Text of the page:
Bodnar cautions, though, that although hospice care workers become close to the patients and their families, “you must remember that you are not family and must remain professional. At times, you have to make strong recommendations to the physicians or treatment recommendations to the family, so strong clinical skills are important. In hospice, there are no ‘do-overs.’ You have to get it right the first time.”
“Professionalism and establishing boundaries are necessary, but a warm heart, empathy and spirituality are really strong in end-of-life care. You touch their heart and they touch yours, so it’s really hard sometimes not to cross that line; however, I have to remain professional or it would be emotionally draining,” adds Stem.
Bodnar and Stone agree that most employed in hospice care are experienced health care workers that have transitioned from a hospital setting. “We are really growing in all areas, and I’m involved in all hires – nurses, social workers, chaplains, etc. – and we need people that have strong clinical skills, communicate well and will represent the concept of hospice well in the community,” says Bodnar. “We don’t hire too many new grads from nursing school,” adds Stone. “I recommend that new grads get experience first in a hospital. Working in hospice is not for everyone. You have to be able to deal with death, offer a calming voice and support and be able to take care of both the patient and the family. I look for people who are compassionate and experienced. I also want to know what drove the individual to consider hospice as a career choice. You don’t just wake up one day and decide to work in hospice.”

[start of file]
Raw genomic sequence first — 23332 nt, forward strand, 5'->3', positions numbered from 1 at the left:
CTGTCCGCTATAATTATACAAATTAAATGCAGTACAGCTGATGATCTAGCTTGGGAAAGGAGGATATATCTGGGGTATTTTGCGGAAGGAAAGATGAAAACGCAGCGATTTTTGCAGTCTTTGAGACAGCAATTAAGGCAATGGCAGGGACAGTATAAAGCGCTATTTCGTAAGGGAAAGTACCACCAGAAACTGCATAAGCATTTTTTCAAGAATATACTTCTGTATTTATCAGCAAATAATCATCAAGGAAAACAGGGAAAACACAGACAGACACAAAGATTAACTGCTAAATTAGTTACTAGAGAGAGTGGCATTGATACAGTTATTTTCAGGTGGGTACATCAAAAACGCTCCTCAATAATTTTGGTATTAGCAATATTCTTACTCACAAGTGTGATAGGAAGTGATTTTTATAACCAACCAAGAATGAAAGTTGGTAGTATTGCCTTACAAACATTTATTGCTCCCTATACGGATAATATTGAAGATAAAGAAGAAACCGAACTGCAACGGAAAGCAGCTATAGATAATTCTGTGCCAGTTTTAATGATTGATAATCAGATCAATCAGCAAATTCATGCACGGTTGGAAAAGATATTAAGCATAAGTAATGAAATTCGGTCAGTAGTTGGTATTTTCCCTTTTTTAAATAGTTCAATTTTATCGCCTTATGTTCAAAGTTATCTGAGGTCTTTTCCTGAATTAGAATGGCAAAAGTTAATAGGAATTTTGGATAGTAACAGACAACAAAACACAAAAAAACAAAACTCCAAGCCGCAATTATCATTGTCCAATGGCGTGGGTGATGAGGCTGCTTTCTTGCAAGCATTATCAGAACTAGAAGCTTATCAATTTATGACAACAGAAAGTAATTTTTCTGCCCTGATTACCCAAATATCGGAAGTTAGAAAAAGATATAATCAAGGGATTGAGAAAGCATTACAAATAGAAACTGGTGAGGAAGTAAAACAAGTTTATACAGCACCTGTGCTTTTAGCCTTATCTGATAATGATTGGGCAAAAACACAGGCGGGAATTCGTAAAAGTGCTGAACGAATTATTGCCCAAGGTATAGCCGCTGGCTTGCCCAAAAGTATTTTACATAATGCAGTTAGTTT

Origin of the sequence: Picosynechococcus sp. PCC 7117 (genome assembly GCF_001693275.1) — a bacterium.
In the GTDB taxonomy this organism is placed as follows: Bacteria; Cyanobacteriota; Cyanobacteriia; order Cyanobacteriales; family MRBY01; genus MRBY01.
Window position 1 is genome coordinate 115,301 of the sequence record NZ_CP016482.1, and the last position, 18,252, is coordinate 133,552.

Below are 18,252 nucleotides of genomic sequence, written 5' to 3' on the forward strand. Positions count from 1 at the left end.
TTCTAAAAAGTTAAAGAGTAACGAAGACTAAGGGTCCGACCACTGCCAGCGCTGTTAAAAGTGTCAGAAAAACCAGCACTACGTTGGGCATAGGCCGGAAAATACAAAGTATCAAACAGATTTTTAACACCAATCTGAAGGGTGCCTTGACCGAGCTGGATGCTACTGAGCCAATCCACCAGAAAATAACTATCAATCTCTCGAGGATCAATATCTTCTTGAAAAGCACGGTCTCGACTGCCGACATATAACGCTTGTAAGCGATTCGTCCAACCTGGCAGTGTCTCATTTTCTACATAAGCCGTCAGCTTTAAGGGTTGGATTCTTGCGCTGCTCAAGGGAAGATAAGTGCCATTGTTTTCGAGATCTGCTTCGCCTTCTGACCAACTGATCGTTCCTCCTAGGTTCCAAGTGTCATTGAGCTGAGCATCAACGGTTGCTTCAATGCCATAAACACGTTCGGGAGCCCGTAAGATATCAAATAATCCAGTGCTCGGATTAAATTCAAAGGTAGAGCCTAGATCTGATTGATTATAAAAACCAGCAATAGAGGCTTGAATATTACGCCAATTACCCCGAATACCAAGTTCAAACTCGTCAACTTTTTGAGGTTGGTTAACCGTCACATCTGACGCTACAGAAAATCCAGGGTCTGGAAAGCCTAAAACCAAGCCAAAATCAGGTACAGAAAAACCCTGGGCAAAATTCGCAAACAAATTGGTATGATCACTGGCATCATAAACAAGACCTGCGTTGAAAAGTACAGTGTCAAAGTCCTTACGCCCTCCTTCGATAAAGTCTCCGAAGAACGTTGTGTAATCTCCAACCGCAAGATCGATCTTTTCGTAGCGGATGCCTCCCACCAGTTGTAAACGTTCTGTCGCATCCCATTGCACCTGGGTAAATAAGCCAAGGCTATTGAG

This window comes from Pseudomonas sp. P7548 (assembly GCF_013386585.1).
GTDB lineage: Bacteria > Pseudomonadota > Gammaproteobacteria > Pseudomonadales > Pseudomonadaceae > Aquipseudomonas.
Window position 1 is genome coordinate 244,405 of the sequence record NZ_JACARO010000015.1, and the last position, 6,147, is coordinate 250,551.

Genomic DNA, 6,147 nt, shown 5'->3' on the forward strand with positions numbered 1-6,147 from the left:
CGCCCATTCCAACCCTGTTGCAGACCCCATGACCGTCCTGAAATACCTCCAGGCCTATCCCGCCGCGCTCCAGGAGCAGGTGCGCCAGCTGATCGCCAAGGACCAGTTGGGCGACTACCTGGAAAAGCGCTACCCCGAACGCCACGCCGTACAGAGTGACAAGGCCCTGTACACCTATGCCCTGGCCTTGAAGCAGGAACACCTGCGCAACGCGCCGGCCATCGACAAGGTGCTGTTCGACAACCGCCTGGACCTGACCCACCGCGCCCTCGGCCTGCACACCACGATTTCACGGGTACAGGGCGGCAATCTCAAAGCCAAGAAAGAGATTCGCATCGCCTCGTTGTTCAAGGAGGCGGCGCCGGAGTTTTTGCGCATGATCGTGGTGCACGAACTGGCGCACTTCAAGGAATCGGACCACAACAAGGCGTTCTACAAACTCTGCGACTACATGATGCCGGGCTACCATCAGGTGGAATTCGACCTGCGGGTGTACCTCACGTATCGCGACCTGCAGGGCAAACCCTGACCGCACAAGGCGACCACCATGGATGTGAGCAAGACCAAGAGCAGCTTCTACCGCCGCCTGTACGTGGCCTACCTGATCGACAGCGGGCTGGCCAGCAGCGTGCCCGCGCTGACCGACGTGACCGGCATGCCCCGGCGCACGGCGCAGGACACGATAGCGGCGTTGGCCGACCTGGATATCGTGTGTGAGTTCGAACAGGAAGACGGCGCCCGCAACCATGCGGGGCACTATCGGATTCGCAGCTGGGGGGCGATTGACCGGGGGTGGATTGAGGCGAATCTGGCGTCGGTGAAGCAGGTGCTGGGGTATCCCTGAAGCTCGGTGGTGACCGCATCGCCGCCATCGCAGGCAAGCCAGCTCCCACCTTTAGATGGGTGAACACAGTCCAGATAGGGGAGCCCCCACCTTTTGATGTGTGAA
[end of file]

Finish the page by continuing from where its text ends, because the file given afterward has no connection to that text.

Stone adds that on-the-job training is used for those making the transition into hospice. “We train in pain management, providing comfort and how to help the family in the various stages of grief,” she says.
Stem, who has been with Hospice of Baltimore for a year and a half, says that working in a hospital setting taught her acute care, while “hospice has taught me how the disease affects the body in the terminal stages. It’s a completely different part of nursing. I focus now on making the patient comfortable.” Stem says that a big part of her training was increasing her knowledge of medications. “With end-of-life patients, there are sometimes different issues such as the patient being unable to swallow pills easily. The great thing is that I have a whole team of professionals to rely on. Medical directors are on call if I need them, as well as those with doctor of pharmacy degrees. I learned with one patient, for example, that the pills that he was having difficulty swallowing could be made into gel form and be rubbed on the skin.”
For those in hospice care, one constant remains: everyone loves the work. “I can’t imagine doing anything else; it’s such a rewarding specialty,” says Bodnar. “This is the best place I’ve ever worked. I wake up every day and look forward to going to work,” adds Stem.